Rob has settled into French country living more easily than I have. In fact, I am still not settled. I observe my restlessness and shake my head at myself but still can't move beyond it. I did rework a story for a literary contest and am happy that I managed to get it in an hour and a half before deadline. Though I am not completely satisfied with the final version, I am not displeased with it. (Brendan sent me a sweet thought last night: "If you set your goals ridiculously high and it’s a failure, you will fail above everyone else’s success."— James Cameron)

I have also been playing with design programs on my computer, attempting to divert more and more from templates. There is so much to learn but I like the play and believe that I have a good eye.

I'm still not in the mood to reveal more of myself on this site. Perhaps it's because I am confused and tired (woke up at 5:30 am to take Bren to station) but hopefully soon I will be more at peace with myself and the words will flow.

Friday, November 06, 2009

Loving Mackenzie

(Click on picture and song)

Sunday, November 01, 2009

The Pleasure of Living in Europe

We left Tuesday morning and returned Friday and because I am the worst car passenger in the world, I sat in the backseat and worked on a story for a contest deadline (I'm sure my writing friends will be pleased.) Just a few finishing touches and I shall send it via my computer. Finally I am working.

Wednesday, October 28, 2009

On the Road

Monday, Helen, Rob and I drove to Toulouse for dinner and a Sonny Rollins concert where, coming onto the stage, the old jazz musician (79) walked jerkily as if he could crumble at any minute and bent over as if the saxophone around his neck weighed too much for his frail frame. But when he began to play oh la la, he never missed a beat, every note was crystal clear and Rob, who loves jazz, who bought the tickets as a birthday gift to himself, was carried away.

The next morning we drove to Andorra - a glorified ski resort with affinities to Whistler. The only thing this tax haven offered me, I am embarrassed to say, is really cheap cigarettes. (1/3 of the price I usually pay.) We stayed for lunch and then left for Barcelona arriving around six in the evening.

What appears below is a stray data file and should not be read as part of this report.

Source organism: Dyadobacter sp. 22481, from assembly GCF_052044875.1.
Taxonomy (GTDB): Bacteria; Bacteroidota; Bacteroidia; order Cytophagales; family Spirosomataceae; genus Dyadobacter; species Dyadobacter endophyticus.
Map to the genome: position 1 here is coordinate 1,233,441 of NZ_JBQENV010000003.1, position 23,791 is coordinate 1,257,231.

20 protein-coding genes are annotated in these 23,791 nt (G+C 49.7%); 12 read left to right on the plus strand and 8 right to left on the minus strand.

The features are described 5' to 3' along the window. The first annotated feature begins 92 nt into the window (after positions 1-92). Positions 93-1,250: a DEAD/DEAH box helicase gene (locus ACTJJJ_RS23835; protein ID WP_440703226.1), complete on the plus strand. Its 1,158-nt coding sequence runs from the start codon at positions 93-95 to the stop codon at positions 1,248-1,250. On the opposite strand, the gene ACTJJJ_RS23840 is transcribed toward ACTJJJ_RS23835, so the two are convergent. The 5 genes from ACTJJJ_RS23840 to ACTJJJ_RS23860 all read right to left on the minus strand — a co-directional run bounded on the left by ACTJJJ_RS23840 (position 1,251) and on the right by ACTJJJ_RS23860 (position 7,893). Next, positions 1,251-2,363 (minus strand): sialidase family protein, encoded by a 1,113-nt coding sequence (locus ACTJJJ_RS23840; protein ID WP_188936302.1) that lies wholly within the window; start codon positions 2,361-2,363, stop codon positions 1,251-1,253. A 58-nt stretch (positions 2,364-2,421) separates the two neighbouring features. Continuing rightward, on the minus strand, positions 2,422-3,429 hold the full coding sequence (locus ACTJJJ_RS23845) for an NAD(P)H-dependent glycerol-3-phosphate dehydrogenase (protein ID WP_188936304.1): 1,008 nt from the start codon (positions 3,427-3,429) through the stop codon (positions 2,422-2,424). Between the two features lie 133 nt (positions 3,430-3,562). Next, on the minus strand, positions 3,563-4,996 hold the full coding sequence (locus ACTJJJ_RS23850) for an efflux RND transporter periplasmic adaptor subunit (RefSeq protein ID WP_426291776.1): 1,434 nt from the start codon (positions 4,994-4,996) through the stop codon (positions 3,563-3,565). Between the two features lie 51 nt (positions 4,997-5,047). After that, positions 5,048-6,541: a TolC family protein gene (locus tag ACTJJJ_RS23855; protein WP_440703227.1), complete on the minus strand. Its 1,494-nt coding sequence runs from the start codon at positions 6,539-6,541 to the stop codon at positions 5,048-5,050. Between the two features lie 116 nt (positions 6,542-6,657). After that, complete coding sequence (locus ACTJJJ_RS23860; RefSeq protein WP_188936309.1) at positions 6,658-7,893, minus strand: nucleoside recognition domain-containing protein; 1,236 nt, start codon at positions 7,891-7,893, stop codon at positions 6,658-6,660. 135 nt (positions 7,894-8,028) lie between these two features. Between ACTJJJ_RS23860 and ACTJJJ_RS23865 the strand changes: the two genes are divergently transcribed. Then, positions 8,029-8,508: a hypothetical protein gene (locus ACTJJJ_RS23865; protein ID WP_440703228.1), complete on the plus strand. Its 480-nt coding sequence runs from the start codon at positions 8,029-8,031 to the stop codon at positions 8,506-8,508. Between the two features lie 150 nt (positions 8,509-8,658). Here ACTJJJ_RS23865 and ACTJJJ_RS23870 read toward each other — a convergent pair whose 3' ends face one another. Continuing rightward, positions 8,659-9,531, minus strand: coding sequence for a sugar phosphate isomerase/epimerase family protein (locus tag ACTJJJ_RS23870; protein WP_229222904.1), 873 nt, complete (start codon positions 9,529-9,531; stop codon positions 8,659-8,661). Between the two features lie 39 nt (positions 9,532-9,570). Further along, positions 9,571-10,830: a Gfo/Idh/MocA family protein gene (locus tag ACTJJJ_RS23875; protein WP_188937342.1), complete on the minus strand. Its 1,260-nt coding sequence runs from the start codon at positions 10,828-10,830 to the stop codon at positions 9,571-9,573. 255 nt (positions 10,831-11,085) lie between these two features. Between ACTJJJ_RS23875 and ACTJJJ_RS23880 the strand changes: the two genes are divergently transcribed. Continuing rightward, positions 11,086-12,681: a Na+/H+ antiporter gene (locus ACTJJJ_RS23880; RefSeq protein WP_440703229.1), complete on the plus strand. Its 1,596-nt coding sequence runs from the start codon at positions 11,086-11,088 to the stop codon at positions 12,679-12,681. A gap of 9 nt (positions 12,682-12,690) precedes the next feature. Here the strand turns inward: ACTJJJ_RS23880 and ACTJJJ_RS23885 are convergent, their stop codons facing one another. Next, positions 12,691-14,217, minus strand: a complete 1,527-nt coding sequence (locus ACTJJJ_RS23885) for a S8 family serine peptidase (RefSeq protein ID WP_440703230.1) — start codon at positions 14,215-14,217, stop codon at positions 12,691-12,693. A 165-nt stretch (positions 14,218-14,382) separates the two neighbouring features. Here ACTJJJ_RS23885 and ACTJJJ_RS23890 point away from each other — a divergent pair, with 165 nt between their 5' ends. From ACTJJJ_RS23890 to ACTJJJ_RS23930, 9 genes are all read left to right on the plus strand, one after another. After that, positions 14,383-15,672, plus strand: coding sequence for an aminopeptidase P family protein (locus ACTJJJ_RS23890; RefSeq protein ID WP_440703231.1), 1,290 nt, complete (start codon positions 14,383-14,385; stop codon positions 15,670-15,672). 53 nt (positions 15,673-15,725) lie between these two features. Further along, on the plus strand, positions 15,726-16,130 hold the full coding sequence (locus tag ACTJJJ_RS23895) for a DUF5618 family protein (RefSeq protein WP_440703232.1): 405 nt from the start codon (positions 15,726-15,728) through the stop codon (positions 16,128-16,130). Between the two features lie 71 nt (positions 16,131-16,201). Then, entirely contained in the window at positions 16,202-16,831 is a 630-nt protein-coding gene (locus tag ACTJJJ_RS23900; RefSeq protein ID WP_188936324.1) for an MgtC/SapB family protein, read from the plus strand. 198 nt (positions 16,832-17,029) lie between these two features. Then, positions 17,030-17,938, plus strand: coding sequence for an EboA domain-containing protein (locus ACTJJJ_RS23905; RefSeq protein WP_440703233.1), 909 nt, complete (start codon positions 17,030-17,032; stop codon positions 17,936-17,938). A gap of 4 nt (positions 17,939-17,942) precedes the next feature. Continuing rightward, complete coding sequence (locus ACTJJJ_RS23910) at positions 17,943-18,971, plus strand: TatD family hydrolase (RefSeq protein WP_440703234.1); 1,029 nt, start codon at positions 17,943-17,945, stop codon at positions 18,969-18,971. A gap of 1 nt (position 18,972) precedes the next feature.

Again oh la la. What a beautiful city, a rich one, large avenues lined with huge windows of fashion, and many restaurants and tapas bars. Our hotel exceeded our expectations (found through We have adjoining rooms and Helen's has a small balcony where we sat and enjoyed the evening warmth before heading out for tapas.

Today, we will search for Gaudi structures from whom "gaudy" defined as "flashiness, garishness, tasteless showiness" is derived. I love his work, think it wonderful a city would allow an artistic architect to create his most outlandish crazy dreams (some might call them nightmares.)

Tuesday, October 20, 2009

My House Runneth Over

Kate with Brian 7 and Mary 3 arrived Friday and Helen arrived Sunday. Our house doesn't have enough beds so Kate and her children are sleeping in two lower rooms in Susan's house.
Bren is still working ridiculous hours and so moved up to the attic room to be as far away from the noise as possible (though now he tells me that in this space without a door, he can hear everything from the bottom floor up so he's using headphones. )

The evenings are especially celebratory when the wine is uncorked and everyone but me lends a hand in preparing dinner. I do the cleanup in the morning.


Two days have passed since I began this post without finishing it. I have unanswered emails... I'm thinking of Stella Bowen, an Australian artist who saw that her art was fueled by interaction with others.

And then there are Rilke's words for his dead friend, another painter Paula Modersohn-Becker:

"For somewhere there is an ancient enmity between our daily life and the great work. Help me, in saying it, to understand it."

Kate and Helen are especially dear to my heart and our days and evenings have been full of conversation, some tears. We are all sorting ourselves out and inadvertently helping each other to see more clearly (or that is the way I feel.)

Kate and her two children left yesterday. Helen will be here another week. I am going to try to fill my new journal with my overflowing thoughts and then come back here hopefully with a clearer idea of what I need to do.